Andrew Lambirth meets the artist John Hubbard, whose work is concerned with atmosphere and the spirit of place
John Hubbard makes paintings about landscape which draw upon his early training in America and the influence of the Abstract Expressionists. But his pictures are far from abstract images: they are about the play of light through foliage or the surface of rock seen close to. They are concerned with atmosphere and the spirit of place — with earth, air, light and sometimes water interacting. He denies that these are aerial views, asserting that his paintings try to capture the experience of being in the landscape, rather than looking down upon it, and being in it over a period of time. ‘I came to prefer an image that reveals itself gradually, by stages,’ he says, ‘like so much of nature.’
Hubbard was born in 1931 in Ridgefield, Connecticut, took his BA in English at Harvard in 1953, was based in Japan for his military service (1953–6), then studied for a couple of years at the Art Students’ League in New York. His move from a general arts background to a career in painting was encouraged by working with Hans Hofmann at his legendary Provincetown summer school, even though (or perhaps because) Hofmann was highly critical of Hubbard’s efforts. At that time de Kooning was Hubbard’s hero, but in New York landscape was not thought a fit subject for painting. So in 1958 Hubbard moved to Rome and based himself there, painting still-life and street markets for the next two years, and travelling in Europe. Landscape painting began at last to seem a possibility.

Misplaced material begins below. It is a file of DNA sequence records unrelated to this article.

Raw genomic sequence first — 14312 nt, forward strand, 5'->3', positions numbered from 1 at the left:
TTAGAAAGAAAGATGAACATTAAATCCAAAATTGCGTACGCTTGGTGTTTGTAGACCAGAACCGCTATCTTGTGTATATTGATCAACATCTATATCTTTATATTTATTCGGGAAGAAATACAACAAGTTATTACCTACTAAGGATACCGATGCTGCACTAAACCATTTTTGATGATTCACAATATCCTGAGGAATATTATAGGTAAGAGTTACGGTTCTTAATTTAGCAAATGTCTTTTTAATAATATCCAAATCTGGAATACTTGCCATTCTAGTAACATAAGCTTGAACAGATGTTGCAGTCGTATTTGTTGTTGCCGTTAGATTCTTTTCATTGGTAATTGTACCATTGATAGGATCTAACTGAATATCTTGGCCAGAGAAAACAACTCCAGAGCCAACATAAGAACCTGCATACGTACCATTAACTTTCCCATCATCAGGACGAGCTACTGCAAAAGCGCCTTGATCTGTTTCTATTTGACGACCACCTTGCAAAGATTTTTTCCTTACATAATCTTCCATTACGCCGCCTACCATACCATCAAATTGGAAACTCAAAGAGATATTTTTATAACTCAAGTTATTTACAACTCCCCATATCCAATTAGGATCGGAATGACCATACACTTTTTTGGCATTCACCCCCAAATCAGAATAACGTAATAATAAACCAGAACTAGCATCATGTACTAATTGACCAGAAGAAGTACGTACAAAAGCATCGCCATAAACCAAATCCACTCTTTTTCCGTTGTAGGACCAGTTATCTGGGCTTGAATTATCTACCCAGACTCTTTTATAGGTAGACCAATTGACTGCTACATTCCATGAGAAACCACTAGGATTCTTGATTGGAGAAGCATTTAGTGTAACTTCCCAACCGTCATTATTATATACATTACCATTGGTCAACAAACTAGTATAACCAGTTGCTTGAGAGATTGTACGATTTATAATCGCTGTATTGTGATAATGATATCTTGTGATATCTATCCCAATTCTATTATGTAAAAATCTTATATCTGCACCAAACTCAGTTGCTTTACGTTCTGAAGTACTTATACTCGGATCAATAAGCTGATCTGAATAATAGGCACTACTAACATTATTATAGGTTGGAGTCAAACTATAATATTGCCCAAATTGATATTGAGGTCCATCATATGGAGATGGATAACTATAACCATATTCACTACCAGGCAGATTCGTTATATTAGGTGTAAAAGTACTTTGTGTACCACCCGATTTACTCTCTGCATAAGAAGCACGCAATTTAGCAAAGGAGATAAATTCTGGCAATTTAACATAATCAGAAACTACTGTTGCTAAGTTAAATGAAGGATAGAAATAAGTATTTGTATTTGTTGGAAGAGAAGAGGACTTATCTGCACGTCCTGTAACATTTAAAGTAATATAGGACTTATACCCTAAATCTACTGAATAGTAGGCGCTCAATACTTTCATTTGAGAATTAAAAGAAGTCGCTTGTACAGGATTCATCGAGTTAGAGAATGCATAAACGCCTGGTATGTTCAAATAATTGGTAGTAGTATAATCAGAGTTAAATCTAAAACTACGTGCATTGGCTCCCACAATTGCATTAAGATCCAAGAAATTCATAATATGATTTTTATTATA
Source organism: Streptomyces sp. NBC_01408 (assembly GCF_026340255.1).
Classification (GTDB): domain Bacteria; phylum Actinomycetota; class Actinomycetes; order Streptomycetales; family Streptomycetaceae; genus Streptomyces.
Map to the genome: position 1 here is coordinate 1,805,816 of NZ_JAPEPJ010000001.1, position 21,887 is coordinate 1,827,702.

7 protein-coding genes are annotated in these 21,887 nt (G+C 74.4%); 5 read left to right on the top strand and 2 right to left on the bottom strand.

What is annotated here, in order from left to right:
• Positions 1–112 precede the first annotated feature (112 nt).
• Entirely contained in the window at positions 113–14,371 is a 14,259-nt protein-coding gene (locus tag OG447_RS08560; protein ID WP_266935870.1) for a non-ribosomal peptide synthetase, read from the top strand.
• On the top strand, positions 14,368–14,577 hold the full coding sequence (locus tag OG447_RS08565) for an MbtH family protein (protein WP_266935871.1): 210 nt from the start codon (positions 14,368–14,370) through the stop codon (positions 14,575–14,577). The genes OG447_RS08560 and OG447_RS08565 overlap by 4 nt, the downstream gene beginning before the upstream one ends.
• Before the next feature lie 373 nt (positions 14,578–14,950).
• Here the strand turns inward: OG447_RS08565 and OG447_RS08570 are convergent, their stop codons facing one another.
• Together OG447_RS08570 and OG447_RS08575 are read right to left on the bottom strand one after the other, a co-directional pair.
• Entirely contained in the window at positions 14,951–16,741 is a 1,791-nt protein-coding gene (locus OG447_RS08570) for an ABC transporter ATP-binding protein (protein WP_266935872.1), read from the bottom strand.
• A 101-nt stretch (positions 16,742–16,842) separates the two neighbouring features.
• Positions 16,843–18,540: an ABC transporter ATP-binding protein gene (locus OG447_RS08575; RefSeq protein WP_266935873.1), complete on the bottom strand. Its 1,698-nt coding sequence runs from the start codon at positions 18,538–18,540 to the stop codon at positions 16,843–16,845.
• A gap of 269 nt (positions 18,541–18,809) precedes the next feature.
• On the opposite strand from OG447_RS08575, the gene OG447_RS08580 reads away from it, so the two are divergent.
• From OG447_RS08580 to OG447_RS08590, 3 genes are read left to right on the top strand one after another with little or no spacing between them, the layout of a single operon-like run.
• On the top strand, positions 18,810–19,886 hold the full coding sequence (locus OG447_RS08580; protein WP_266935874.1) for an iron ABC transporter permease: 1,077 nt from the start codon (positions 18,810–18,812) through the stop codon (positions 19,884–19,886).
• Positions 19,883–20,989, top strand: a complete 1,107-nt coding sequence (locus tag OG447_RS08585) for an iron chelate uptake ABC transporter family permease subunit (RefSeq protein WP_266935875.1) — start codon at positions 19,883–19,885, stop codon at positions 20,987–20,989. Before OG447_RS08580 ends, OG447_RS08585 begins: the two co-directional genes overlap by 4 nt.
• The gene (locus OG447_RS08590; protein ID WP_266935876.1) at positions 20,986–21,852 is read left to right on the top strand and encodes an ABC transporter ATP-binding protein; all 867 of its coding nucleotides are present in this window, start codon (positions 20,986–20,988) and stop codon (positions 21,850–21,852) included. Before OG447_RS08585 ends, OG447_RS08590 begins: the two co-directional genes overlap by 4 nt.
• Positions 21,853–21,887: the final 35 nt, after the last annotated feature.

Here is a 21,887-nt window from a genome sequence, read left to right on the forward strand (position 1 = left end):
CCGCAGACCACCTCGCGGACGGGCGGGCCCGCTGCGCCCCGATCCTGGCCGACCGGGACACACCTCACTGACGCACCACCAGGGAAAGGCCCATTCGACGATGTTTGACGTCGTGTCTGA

In 1960 he moved to England, marrying and settling in Dorset the following year. His work at this point was still very experimental, and the small de Staël-influenced landscapes he had made in the south of France seemed quite inappropriate to his new life. For the first time he had settled close to the subject of his work, and he moved into a style and scale more fitting to it. He made big paintings, calling on all the formal freedoms he had learned from the Abstract Expressionists.